Device Evaluations - Interventional Cardiology (2014) Volume 6, Issue 6

Coronary artery disease evolution in bare-metal stent implantation: safety and efficacy of REBEL platinum “chromium coronary stent system

Corresponding Author:
Didier Carrié
Service de Cardiologie B, CHU Toulouse Rangueil, France
Tel: +33 05 61 32 33 11
Fax: +33 05 61 32 33 25
E-mail:
[email protected]

Abstract

Coronary artery disease affects over 5,000,000 people worldwide. Despite technology evolution and extension of indications of drug-eluting and bioresorbable stents, bare-metal stents play an important role to treat single lesions less than 15 mm of length and/or greater than 2.5 mm of diameter. The REBEL™ stent is made from a new platinum–chromium alloy combined with a customized stent architecture and an enhanced delivery system that allows improved performances of this stent such as high radial and axial strength and lower stent recoil. The feasibility and efficacy of percutaneous implantation has been studied worldwide with a prospective, single-arm, multicenter, clinical trial with a de novo atherosclerotic coronary artery lesion currently underway.

Keywords

bare-metal stent, coronary artery disease, platinum–chromium coronary stent, REBEL™ stent system

Clinical trials have demonstrated that drugeluting stents (DES) have pronounced ability to reduce restenosis and target lesion revascularization (TLR) [1,2]. These findings fueled the exponential increase of DES usage in up to 70% of percutaneous coronary interventions (PCI) procedures [35], even in the setting in which they have not shown exceptional benefit [6]. As implantation of DES mandates longer dual antiplatelet therapy this has become a major problem for many patients, particularly those with comorbidities that are worsened due to aggressive antiplatelet therapy. The selection of an appropriate stent for each individual patient is still an unresolved question, which is further affected by varying DES penetration rates across the different regions. Although the efficacy of DES is indisputable in the prevention of restenosis, it is still believed that many patients will do well with a bare-metal stents (BMS) and that this technology requires further refinements to improve outcomes. Third-generation BMS have emerged, with advanced design characteristics leading to improved performance compared with prior generations. Furthermore, most of the new BMS are considered as platforms for next-generation DES and therefore during their development several important mechanical characteristics to enhance procedures are taken into consideration.

Current status & stent design

The newly developed coronary BMS, REBEL™ stent system, (Boston Scientific, USA), is a balloon expandable platinum– chromium (PtCr) stent, premounted onto a high pressure, semi-compliant balloon on a rapid exchange delivery catheter.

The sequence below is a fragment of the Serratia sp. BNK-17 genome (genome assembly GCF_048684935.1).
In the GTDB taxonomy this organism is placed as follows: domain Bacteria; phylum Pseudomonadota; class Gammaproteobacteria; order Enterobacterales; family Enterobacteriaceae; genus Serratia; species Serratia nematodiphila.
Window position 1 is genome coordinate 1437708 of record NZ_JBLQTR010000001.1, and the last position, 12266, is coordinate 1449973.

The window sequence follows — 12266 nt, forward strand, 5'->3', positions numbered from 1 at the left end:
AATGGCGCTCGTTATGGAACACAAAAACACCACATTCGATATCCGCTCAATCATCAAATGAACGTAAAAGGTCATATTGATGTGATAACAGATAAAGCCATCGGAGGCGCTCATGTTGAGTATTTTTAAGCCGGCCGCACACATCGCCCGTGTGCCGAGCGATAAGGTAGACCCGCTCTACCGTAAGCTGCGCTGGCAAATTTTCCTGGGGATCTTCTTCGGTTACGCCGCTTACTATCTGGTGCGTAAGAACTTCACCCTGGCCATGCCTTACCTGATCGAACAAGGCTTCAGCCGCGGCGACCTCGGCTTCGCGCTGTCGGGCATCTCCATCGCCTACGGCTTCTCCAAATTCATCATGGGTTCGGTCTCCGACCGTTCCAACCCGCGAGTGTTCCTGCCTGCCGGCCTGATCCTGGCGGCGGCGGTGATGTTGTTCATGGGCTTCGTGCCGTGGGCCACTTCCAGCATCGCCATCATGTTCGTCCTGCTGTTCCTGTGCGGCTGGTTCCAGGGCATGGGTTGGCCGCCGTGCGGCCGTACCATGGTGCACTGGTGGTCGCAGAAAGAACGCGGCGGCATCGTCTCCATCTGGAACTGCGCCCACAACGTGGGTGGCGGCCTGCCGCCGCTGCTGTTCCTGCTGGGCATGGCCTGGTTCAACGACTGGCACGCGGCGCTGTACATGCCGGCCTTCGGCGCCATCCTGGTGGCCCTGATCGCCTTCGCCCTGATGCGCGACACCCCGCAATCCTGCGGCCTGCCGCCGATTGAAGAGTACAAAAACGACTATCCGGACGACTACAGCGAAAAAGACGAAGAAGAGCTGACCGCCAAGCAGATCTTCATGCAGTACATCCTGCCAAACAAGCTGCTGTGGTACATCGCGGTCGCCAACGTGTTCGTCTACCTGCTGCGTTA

The REBEL stent has three key components (PtCr alloy, customized stent architecture and an enhanced delivery system), which offers advantages over earlier generations of BMS.

PtCr alloy

PtCr alloy (Figure 1) has over twice the density of iron or cobalt, resulting in enhanced visibility under fluoroscopy during coronary stenting.

interventional-cardiology-platinum–chromium

Figure 1: REBEL™ stent platinum–chromium alloy.

For outstanding visibility and stent placement (Figure 2), the radiopacity of PtCr alloy is accurate and a visibility bench test comparison with other BMS is excellent. So, the stent placement is facilitated and can avoid a gap between two contiguous stents.

interventional-cardiology-Visibility-bench

Figure 2: Visibility bench test comparison.
Co: Cobalt; Cr: Chromium; Ni: Nickel; Pt: Platinum; SS: Stainless steel.

Customized stent architecture

Due to complex lesions with angulation and calcifications, it is important to find a balance between strength and flexibility. The helical connector design (Figure 3) with short and increased segments improves flexibility, conformability and minimizes gaps on a bend [7]. Moreover, additional connectors on the proximal end of REBEL stent were added to increase axial strength. Finally wider peaks focus strain to reduce recoil.

interventional-cardiology-Helical-connector

Figure 3: Helical connector design.

Radial strength

Radial strength and low recoil are particularly important in BMS as TLR rates are generally higher than DES. Radial strength is the amount of force needed to compress the stent 1 mm.

The PtCr alloy combined with the REBEL customized architecture stent design also allows for high radial and axial strength (Figure 4) and the lowest stent recoil.

interventional-cardiology-Radial-strength

Figure 4: Radial strength in bench testing.

Enhanced delivery system

Different components enhance the delivery system of the REBEL stent (Figure 5).

interventional-cardiology-delivery-system

Figure 5: REBEL™ stent delivery system.